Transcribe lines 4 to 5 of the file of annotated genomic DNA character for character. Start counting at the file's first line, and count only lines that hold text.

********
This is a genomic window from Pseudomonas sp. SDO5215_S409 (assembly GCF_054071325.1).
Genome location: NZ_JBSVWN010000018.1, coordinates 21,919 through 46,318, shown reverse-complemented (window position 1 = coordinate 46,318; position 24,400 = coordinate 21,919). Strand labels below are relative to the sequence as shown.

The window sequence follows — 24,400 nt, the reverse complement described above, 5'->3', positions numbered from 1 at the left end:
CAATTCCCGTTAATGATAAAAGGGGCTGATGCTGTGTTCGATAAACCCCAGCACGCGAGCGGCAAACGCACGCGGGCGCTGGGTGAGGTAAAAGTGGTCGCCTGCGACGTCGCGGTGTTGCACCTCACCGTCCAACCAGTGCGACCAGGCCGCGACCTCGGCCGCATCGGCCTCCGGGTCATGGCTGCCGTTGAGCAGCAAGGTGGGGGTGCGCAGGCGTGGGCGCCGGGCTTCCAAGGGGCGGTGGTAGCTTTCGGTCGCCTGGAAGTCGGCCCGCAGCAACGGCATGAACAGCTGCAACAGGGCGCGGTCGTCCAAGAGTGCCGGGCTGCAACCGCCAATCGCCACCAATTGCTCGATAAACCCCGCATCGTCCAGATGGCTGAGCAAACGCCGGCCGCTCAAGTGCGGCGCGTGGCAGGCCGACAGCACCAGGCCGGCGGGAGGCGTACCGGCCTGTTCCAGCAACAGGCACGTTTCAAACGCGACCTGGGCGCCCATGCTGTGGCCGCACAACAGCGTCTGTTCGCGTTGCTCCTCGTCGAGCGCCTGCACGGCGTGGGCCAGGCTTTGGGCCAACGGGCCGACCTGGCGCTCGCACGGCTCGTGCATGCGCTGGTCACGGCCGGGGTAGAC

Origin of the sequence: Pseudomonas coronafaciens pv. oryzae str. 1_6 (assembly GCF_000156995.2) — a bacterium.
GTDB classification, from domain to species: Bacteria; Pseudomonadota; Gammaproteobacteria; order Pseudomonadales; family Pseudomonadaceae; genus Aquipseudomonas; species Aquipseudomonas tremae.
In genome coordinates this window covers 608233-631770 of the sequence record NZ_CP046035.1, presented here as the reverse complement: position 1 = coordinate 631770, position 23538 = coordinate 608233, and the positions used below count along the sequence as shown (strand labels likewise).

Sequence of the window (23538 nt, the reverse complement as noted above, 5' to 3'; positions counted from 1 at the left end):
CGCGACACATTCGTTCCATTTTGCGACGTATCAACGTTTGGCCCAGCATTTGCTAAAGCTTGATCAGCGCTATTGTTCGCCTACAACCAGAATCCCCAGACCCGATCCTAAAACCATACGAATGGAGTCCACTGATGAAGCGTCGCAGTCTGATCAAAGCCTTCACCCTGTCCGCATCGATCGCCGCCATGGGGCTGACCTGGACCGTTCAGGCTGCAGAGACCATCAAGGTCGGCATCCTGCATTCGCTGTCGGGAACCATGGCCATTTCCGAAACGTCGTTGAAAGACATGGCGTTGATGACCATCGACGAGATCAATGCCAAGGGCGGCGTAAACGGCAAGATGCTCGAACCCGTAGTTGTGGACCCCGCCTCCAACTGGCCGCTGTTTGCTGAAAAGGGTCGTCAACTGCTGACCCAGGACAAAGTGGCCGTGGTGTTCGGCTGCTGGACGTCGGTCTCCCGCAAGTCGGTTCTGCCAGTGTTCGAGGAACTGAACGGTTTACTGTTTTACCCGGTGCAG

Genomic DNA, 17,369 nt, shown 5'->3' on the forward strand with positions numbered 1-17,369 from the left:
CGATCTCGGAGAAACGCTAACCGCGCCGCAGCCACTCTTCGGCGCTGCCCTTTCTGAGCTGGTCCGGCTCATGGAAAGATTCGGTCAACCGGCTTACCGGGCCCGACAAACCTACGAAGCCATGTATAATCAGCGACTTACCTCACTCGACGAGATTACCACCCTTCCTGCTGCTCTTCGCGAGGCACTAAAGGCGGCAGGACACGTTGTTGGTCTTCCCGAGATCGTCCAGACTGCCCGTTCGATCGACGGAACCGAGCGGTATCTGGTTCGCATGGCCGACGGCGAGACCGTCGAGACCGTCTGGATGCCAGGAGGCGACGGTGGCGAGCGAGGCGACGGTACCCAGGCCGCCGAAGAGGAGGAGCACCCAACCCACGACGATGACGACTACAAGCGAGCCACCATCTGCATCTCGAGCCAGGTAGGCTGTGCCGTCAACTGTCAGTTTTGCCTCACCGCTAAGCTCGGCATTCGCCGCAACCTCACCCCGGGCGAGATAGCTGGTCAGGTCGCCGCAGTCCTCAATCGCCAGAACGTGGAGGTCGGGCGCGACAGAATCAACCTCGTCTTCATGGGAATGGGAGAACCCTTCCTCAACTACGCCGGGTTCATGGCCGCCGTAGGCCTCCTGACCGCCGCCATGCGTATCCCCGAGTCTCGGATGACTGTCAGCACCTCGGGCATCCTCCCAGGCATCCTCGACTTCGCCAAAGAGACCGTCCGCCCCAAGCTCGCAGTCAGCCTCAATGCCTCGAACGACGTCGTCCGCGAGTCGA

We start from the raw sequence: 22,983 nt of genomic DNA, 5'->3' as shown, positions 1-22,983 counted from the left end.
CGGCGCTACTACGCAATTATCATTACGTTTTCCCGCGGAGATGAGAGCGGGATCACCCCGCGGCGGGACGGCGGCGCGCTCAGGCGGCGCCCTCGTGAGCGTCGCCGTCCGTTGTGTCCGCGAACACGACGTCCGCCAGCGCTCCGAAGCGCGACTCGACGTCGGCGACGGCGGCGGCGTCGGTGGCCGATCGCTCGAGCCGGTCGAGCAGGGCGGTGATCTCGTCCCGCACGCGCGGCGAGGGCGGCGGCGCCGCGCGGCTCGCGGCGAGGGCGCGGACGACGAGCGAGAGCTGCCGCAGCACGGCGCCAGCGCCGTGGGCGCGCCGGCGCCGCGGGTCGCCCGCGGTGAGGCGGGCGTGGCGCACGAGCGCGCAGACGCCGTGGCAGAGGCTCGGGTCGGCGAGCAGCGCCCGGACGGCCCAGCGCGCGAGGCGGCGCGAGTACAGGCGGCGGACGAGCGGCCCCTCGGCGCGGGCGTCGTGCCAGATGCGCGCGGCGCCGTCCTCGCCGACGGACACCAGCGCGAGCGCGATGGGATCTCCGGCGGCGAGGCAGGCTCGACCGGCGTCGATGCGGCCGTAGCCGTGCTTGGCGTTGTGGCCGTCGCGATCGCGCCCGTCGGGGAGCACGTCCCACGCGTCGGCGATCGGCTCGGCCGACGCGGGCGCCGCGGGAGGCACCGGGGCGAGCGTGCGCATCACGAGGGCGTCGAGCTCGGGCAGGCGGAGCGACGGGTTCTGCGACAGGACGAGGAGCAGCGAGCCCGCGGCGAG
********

CAATTCCCGTTAATGATAAAAGGGGCTGATGCTGTGTTCGATAAACCCCAGCACGCGAGCGGCAAACGCACGCGGGCGCTGGGTGAGGTAAAAGTGGTCGCCTGCGACGTCGCGGTGTTGCACCTCACCGTCCAACCAGTGCGACCAGGCCGCGACCTCGGCCGCATCGGCCTCCGGGTCATGGCTGCCGTTGAGCAGCAAGGTGGGGGTGCGCAGGCGTGGGCGCCGGGCTTCCAAGGGGCGGTGGTAGCTTTCGGTCGCCTGGAAGTCGGCCCGCAGCAACGGCATGAACAGCTGCAACAGGGCGCGGTCGTCCAAGAGTGCCGGGCTGCAACCGCCAATCGCCACCAATTGCTCGATAAACCCCGCATCGTCCAGATGGCTGAGCAAACGCCGGCCGCTCAAGTGCGGCGCGTGGCAGGCCGACAGCACCAGGCCGGCGGGAGGCGTACCGGCCTGTTCCAGCAACAGGCACGTTTCAAACGCGACCTGGGCGCCCATGCTGTGGCCGCACAACAGCGTCTGTTCGCGTTGCTCCTCGTCGAGCGCCTGCACGGCGTGGGCCAGGCTTTGGGCCAACGGGCCGACCTGGCGCTCGCACGGCTCGTGCATGCGCTGGTCACGGCCGGGGTAGAC

Origin of the sequence: Pseudomonas coronafaciens pv. oryzae str. 1_6 (assembly GCF_000156995.2) — a bacterium.